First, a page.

The National Press Photographer’s Association “Best of Photojournalism” has been highlighting exemplary photojournalism since the 1940s. In it’s 2023 competition, NPPA hopes to see not only how photojournalists are documenting global issues, but also how they are bringing to light the people and solutions that help improve our world. We caught up with educator and photojournalist Mark E. Johnson to learn more about the National Press Photographers Association Best of Photojournalism 2023 competition. Read our interview with Mark below to learn more about what sets this competition apart, and what the organization is hoping to see in submissions this year.
What sets this competition apart from other photo contests?
The Best of Photojournalism is rooted in the work that members of the National Press Photographers Association do on a daily basis. The membership works across online, broadcast and print mediums producing still and video work. And the categories reflect the path that visual journalism takes—from its creation in the field to its crafting through the editing process.
How long has this competition been going on? How has it transformed over the years?
Some iteration of the Best of Photojournalism has existed since the founding of the National Press Photographers Association in the 1940s. It was run in partnership with the University of Missouri for a very long time, before coming back to the NPPA about 20 years ago.
Originally started as a still photojournalism competition, it added broadcast categories as those photojournalists began joining the association. Each year, the competition committee looks at how the industry has changed and adjusts the categories to reflect the work being done in communities around the world.
Most recently, a dedicated Documentary division was added. As technology for creation, delivery and consumption of digital media has evolved, photojournalists are broadening their ways of helping communities understand the events and issues that impact them. Your standard camera now has the ability to do both high quality stills and video and photojournalists are taking advantage of those tools—the story is now driving the delivery method, not the employer’s platform.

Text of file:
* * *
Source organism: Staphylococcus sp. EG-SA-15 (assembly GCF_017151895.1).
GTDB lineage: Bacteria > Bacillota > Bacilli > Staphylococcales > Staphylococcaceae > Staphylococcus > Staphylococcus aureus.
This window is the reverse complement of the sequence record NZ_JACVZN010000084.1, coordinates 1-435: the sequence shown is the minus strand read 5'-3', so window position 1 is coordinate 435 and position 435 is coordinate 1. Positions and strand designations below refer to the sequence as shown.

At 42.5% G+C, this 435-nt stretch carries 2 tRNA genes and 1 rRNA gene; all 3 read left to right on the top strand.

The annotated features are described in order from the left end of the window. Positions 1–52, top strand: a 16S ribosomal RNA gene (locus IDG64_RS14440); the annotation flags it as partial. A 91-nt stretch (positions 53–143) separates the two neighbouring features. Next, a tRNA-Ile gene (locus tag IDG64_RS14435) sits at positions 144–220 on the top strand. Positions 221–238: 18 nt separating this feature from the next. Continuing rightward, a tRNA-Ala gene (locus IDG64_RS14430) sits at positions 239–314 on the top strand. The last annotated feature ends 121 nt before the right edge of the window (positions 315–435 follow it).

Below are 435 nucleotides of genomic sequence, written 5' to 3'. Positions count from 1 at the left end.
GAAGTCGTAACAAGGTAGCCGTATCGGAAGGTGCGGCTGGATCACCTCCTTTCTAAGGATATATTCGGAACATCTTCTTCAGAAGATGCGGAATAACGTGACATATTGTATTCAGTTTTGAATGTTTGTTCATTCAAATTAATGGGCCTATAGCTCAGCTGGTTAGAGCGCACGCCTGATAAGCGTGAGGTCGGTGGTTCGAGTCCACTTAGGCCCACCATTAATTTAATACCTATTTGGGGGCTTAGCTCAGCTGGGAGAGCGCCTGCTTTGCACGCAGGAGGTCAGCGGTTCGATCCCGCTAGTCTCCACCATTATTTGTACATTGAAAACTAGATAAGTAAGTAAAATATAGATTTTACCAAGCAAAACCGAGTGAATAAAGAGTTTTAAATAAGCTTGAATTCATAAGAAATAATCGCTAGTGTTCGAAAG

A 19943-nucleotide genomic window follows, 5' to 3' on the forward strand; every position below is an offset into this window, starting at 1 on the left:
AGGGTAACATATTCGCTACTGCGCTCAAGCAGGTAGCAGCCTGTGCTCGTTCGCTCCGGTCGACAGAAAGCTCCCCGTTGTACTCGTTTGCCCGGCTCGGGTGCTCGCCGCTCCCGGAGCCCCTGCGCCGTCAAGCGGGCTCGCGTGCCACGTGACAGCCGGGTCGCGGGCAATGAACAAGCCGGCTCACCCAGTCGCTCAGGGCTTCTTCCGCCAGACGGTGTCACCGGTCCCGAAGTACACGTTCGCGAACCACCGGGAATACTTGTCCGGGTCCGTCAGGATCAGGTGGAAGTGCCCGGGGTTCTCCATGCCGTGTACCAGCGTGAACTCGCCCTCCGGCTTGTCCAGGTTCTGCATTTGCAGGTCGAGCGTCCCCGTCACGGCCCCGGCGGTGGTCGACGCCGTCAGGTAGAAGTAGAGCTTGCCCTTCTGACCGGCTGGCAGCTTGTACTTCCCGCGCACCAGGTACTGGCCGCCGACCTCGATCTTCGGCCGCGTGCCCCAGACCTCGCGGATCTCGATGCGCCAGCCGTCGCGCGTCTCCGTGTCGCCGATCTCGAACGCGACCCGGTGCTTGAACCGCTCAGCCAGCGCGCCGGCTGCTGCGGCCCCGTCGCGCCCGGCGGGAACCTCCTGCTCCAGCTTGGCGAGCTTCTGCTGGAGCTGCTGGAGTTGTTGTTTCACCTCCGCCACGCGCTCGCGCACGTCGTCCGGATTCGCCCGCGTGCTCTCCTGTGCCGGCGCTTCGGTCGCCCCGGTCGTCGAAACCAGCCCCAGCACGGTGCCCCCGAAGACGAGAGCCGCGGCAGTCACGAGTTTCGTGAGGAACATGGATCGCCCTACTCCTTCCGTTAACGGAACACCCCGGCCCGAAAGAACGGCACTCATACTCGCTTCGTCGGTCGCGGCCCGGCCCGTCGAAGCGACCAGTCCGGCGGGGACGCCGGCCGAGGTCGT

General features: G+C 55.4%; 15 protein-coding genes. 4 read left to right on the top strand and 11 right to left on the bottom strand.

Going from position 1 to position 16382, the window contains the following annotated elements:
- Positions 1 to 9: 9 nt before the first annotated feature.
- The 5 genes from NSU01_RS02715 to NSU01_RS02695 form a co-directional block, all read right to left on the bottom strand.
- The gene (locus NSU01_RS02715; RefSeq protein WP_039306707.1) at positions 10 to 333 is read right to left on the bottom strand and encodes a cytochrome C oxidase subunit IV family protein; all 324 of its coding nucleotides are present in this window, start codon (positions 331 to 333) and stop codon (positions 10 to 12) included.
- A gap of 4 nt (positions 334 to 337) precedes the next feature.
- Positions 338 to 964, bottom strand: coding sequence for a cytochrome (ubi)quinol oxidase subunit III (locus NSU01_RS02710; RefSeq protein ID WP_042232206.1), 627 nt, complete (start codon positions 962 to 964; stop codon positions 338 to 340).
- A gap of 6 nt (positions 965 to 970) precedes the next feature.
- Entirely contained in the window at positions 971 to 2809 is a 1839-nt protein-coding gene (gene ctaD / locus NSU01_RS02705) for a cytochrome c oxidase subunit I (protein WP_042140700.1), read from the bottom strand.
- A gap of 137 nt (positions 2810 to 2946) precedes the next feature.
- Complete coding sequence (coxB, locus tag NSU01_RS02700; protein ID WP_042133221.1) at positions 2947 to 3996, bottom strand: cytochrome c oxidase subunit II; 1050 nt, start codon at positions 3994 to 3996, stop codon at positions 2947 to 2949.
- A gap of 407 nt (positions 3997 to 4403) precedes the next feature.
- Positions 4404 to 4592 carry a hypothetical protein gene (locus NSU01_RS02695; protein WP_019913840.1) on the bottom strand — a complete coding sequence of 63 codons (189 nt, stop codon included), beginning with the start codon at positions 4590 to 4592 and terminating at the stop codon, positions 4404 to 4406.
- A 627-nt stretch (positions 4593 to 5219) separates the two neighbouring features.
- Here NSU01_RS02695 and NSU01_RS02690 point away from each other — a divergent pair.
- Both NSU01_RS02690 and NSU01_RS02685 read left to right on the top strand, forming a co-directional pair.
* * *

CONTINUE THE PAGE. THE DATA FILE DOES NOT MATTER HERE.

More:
What are you hoping to see in the 2023 competition?
I want to see how photojournalists are tackling some of the biggest issues in the world. I’d expect to see stellar work from the world’s tragedies, but also insight into the people who are helping to improve our world. Conflict and joy coexist in our winners lists each year.
As an educator, seeing work from around the world and hearing our judges debate what is the Best of Photojournalism will help my students become better visual storytellers.
Can you tell us a little bit about NPPA’s visual integrity expectations and code of ethics for this contest?
The NPPA is an association of journalists who work in photographic mediums, so at its heart this is a journalism competition, not a photography competition. All entrants must ascribe to the association’s Code of Ethics which guides photojournalists every day. That code goes beyond manipulations and alterations, it also impacts who is making the images. Ethically, a journalist cannot be beholden to those they document so work created by someone who is working for an entity will not be accepted.
Who is your jury, and how will the winners be decided?
With six divisions to judge and nearly 100 categories, we have two rounds of judging. Shortly after the close of entries, we will have around 120 first round judges go through every entry. Each entry will be scored by at least three judges, looking at the quality of the work and ensuring it conforms to both the category it was entered in and the ethical standards of the industry.
In late February, two dozen final round judges will come to the University of Georgia and spend a very long weekend looking at the top-scored entries from the first round. Student volunteers will be in the room to help track information and we record all of those deliberations so students and professionals can hear the conversations.
Anything else you’d like our audience to know?
This is a massive collaborative effort. The NPPA committee, headed up by A.J. Chavar along with the division heads have put in countless hours already to refine categories and find the leading experts in our field to work as judges. Linda Epstein, Bob Gould, Shawn Montano, Emily Jan and Ray Arzate will be joined by one of my colleagues, Dr. Amanda Bright, in moderating all of the discussions.
On the ground here in Athens, Georgia, my colleagues Dr. Kyser Lough and Dr. Andrea Hudson help keep everything working behind the scenes. We will have about four dozen student volunteers, from both UGA and other institutions, here to help, as well. And all of this wouldn’t be possible without support from Sony, the presenting sponsor.
We have done virtual judging for the last two years, I cannot wait to be able to walk into a room and hear the debates going on again.